One-time memories (OTM's) are simple, tamper-resistant cryptographic devices,
which can be used to implement sophisticated functionalities such as one-time
programs. Can one construct OTM's whose security follows from some physical
principle? This is not possible in a fully-classical world, or in a
fully-quantum world, but there is evidence that OTM's can be built using
"isolated qubits" -- qubits that cannot be entangled, but can be accessed using
adaptive sequences of single-qubit measurements.
Here we present new constructions for OTM's using isolated qubits, which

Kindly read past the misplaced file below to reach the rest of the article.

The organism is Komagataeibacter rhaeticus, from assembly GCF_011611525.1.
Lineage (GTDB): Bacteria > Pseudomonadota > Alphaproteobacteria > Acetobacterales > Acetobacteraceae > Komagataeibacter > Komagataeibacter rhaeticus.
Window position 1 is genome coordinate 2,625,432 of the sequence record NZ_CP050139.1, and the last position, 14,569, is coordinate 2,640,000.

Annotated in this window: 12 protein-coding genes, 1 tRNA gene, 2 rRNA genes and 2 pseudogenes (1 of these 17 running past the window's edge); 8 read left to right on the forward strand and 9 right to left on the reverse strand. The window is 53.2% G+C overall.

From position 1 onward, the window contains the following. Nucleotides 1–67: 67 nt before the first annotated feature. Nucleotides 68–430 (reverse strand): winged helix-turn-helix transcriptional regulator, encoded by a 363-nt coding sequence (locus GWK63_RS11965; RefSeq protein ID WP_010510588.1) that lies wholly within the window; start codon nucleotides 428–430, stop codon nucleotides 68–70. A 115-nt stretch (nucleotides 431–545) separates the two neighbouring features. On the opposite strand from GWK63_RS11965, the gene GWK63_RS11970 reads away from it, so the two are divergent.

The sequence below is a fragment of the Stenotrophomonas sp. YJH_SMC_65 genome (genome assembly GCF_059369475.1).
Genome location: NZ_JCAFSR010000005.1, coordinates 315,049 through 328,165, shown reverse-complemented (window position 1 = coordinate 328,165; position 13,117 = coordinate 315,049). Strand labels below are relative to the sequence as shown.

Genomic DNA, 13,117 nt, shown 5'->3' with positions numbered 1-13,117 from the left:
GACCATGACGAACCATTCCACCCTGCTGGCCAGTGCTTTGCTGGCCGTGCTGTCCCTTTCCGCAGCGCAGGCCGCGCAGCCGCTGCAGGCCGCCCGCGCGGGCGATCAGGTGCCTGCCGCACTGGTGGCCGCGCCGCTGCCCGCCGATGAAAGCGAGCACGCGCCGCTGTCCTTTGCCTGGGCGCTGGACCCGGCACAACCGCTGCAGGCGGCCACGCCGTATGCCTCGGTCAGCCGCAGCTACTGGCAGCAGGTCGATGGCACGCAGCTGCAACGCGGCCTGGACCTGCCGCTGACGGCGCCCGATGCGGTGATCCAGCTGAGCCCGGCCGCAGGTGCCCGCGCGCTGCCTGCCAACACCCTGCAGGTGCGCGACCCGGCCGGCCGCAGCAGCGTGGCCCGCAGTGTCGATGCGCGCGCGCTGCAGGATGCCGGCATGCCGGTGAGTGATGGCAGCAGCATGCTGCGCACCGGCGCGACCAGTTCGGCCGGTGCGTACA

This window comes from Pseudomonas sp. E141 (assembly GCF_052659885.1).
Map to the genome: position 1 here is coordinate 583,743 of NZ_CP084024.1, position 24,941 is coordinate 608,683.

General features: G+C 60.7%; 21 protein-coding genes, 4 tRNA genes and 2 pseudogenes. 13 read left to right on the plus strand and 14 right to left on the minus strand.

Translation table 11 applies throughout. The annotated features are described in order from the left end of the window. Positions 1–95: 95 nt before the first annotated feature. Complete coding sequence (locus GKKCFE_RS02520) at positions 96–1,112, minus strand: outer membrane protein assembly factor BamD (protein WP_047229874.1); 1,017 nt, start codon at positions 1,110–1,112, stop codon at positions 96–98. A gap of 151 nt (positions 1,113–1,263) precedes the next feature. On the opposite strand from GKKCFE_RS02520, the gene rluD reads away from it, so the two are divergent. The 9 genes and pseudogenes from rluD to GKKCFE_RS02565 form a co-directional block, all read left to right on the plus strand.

improve on previous work in several respects: they achieve a stronger
"single-shot" security guarantee, which is stated in terms of the (smoothed)
min-entropy; they are proven secure against adversaries who can perform
arbitrary local operations and classical communication (LOCC); and they are
These results use Wiesner's idea of conjugate coding, combined with
error-correcting codes that approach the capacity of the q-ary symmetric
channel, and a high-order entropic uncertainty relation, which was originally
developed for cryptography in the bounded quantum storage model.